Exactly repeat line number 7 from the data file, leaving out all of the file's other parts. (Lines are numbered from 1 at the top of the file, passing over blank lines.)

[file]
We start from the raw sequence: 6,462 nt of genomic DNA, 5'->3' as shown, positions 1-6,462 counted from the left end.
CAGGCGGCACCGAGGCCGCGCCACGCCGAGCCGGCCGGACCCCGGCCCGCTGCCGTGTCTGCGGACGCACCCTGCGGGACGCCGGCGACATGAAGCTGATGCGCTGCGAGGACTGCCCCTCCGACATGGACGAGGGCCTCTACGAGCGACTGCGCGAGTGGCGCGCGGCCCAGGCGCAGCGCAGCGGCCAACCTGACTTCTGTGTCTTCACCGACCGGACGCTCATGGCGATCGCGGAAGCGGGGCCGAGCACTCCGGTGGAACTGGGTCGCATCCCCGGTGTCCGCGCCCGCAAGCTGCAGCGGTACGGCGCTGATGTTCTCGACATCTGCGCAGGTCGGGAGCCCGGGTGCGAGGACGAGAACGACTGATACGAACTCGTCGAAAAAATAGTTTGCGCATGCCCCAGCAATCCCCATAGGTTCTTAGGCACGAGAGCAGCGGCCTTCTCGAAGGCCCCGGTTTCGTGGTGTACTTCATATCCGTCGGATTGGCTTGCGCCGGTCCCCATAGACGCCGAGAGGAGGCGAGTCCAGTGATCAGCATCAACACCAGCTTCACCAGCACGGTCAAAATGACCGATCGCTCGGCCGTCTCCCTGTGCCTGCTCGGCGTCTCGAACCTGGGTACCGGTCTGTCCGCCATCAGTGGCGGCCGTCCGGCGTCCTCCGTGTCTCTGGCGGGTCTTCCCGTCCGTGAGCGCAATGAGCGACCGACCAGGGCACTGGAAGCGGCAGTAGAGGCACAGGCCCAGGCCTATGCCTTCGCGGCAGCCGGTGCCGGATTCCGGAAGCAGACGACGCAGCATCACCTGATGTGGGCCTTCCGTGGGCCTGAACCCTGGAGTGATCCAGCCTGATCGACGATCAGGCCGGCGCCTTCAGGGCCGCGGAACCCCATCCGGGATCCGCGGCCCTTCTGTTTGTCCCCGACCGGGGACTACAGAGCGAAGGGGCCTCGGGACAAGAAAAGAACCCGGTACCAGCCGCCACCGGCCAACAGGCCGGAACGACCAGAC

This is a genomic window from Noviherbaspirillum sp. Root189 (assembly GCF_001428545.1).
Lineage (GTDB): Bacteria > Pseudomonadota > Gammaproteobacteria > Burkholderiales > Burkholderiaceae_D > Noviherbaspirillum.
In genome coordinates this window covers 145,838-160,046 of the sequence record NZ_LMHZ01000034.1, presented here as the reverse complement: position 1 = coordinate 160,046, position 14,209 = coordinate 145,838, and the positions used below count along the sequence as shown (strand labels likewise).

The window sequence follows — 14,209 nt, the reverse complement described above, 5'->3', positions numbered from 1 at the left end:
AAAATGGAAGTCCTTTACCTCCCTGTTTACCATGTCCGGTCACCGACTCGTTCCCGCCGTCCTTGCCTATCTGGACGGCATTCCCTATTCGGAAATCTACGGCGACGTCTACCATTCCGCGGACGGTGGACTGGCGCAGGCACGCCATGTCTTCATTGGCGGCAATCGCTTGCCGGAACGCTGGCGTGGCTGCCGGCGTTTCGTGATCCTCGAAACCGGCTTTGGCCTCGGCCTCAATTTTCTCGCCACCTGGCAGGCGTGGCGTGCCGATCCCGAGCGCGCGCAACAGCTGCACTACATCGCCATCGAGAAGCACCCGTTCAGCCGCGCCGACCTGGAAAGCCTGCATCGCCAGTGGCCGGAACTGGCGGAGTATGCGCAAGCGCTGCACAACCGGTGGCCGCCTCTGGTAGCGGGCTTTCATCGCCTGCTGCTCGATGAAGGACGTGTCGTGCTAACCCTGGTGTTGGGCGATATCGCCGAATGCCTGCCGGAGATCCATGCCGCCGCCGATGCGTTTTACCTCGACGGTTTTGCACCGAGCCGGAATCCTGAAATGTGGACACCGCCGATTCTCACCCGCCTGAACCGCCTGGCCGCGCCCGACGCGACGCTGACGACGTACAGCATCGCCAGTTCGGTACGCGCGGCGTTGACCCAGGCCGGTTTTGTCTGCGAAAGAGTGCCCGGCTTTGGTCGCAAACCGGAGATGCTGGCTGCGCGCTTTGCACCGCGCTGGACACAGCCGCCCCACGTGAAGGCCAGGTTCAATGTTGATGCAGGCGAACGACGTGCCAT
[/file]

AAAATGGAAGTCCTTTACCTCCCTGTTTACCATGTCCGGTCACCGACTCGTTCCCGCCGTCCTTGCCTATCTGGACGGCATTCCCTATTCGGAAATCTACGGCGACGTCTACCATTCCGCGGACGGTGGACTGGCGCAGGCACGCCATGTCTTCATTGGCGGCAATCGCTTGCCGGAACGCTGGCGTGGCTGCCGGCGTTTCGTGATCCTCGAAACCGGCTTTGGCCTCGGCCTCAATTTTCTCGCCACCTGGCAGGCGTGGCGTGCCGATCCCGAGCGCGCGCAACAGCTGCACTACATCGCCATCGAGAAGCACCCGTTCAGCCGCGCCGACCTGGAAAGCCTGCATCGCCAGTGGCCGGAACTGGCGGAGTATGCGCAAGCGCTGCACAACCGGTGGCCGCCTCTGGTAGCGGGCTTTCATCGCCTGCTGCTCGATGAAGGACGTGTCGTGCTAACCCTGGTGTTGGGCGATATCGCCGAATGCCTGCCGGAGATCCATGCCGCCGCCGATGCGTTTTACCTCGACGGTTTTGCACCGAGCCGGAATCCTGAAATGTGGACACCGCCGATTCTCACCCGCCTGAACCGCCTGGCCGCGCCCGACGCGACGCTGACGACGTACAGCATCGCCAGTTCGGTACGCGCGGCGTTGACCCAGGCCGGTTTTGTCTGCGAAAGAGTGCCCGGCTTTGGTCGCAAACCGGAGATGCTGGCTGCGCGCTTTGCACCGCGCTGGACACAGCCGCCCCACGTGAAGGCCAGGTTCAATGTTGATGCAGGCGAACGACGTGCCAT